The problem with trying to Get Better means feedback.  The problem with anxiety is you pile feedback onto feedback that turns into a weighted, unhelpful burdensome barrage of worries/thoughts.
Not going to lie, not getting an interview put me into a funk these last few days.  And it’s made worse by the guilt at feeling arrogant.  The shame in knowing your worth.  The disgust at yourself that you dared to think you had potential.  All the italic gut-punch flashing thoughts.

As I say, I don’t apply for as many jobs as other people in the industry do.  And everyone deals with rejection in different ways.  But being rejected doesn’t mean you’re a reject.  Shamefully my instinctive gut reaction is to give up, or make a career choice.  Obviously sometimes one needs to readdress strategies and approaches, but to swing to an extreme is never useful.  I guess what I’ve learnt is to take it slowly, to digest, to consider and to take those negative thoughts, interrogate them, breath and let them slide for the more practical package.  So as you continue walking along this over-used, exasperated metaphorical road you have your walking boots, well-resourced backpack and iPod playing your ‘Onwards!’ playlist.

Friday, 9 February 2018

Energy Doesn't Just Mean Energetic

If you watch videos from poets like myself & Dave Jarman we’re much happier to toy with the microphone, to stomp around the stage and to offer more interaction.  I think secretly, me and Dave wish we were rock stars in bands (well, he is).  Dave is bold.  Kate Tempest paces the stage like a tense caged beast, Vanessa Kisuule is an articulate whirlwind and Dom Berry is like a bubbly, walking, talking human high-five.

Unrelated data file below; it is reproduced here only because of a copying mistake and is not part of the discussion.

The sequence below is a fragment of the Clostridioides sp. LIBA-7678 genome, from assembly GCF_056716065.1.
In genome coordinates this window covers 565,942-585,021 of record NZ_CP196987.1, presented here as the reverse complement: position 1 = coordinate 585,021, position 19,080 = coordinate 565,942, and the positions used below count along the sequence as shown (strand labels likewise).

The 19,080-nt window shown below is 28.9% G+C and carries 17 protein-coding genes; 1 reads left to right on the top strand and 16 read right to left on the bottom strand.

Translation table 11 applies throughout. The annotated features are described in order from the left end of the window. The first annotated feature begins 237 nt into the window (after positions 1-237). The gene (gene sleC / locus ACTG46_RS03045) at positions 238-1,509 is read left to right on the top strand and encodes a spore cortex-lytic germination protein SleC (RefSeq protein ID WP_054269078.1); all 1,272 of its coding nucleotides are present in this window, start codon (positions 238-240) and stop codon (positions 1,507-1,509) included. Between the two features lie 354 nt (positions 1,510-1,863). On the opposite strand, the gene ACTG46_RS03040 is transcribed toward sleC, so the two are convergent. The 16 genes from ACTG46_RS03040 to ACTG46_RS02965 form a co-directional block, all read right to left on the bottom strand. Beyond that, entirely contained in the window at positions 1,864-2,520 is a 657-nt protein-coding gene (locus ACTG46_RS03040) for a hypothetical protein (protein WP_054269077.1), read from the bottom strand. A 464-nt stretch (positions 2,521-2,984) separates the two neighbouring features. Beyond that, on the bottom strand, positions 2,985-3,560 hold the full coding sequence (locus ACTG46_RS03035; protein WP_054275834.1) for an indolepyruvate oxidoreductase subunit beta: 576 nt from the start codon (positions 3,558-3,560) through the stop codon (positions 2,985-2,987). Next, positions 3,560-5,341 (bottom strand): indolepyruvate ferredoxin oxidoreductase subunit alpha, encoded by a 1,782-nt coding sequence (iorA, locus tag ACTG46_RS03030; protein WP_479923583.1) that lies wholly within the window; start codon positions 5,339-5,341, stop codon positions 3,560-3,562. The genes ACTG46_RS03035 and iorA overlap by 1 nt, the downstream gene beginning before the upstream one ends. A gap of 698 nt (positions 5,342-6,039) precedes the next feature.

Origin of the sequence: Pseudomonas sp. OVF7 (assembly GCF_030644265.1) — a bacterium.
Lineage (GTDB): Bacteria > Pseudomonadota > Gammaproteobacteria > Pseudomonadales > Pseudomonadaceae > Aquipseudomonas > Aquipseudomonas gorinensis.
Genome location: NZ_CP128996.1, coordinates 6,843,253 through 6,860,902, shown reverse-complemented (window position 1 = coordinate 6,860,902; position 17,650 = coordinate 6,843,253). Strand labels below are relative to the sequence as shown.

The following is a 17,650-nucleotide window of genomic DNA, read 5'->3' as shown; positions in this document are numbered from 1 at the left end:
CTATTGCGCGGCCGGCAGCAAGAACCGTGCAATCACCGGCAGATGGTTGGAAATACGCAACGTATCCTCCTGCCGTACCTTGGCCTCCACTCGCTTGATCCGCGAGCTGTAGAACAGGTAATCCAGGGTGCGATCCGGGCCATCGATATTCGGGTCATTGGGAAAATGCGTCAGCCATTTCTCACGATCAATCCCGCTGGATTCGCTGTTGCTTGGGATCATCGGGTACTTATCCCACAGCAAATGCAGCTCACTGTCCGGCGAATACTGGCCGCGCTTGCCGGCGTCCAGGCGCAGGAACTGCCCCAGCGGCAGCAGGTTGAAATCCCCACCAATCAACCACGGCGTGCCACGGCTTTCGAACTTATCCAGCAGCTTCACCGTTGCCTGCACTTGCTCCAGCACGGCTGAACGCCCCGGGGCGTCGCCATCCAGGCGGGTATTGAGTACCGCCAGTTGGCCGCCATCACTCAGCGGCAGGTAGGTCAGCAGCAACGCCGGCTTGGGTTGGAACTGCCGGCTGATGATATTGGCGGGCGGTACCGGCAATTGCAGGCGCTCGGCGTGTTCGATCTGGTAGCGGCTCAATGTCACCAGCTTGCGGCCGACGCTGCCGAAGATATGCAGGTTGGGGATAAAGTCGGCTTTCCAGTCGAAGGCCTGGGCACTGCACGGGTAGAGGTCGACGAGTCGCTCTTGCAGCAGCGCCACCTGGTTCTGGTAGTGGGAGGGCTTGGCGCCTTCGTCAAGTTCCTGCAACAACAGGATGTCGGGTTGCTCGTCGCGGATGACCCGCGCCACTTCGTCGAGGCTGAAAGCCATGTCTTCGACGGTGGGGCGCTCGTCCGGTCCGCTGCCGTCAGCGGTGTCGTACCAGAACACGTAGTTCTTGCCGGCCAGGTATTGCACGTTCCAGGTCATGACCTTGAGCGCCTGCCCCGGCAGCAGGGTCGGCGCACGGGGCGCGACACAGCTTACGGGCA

By contrast, if you watch Hannah Davies energy it’s much more around her face.  The expression of a staunch story-teller, unfazed, the warm eye-contact and of course well-paced delivery draw you in with a welcoming intensity.  Sara Hirsch, our last guest at Say Owt, is a trained actor but she brings characters to life by painting stories with conversational language rather than bluntly embodying them on the stage.

There are different ways you bring energy onto the stage, and how you use it.  Certainly the louder, faster and more intense poets will often be more memorable.  The ones who bellow or ditch the mic or strut across the stage or clamber into the audience.  But that doesn’t mean poets who read from the page or refrain from such ballsy acts are not using energy.  A political point is not made more revolutionary by shouting; a comedic rhyme structure is not funnier because it’s faster.

On Tuesday I took part in the ATG Slam, and most other poets read from the page/phone.  A mixture of introspective, warm and playful poetry from a good number of first time performers.  I knew I didn’t have the scores to win, so I decided to perform a poem off-mic, loudly, messily and, for those who know me, spontaneously self-referential.  I didn’t win, and in the process blew a speaker.  I’m not a punk poet for nothing, right?  I guess I just wanted to bring a different energy into the space, one less introspective, measured and sharp and something more raw and jumbled.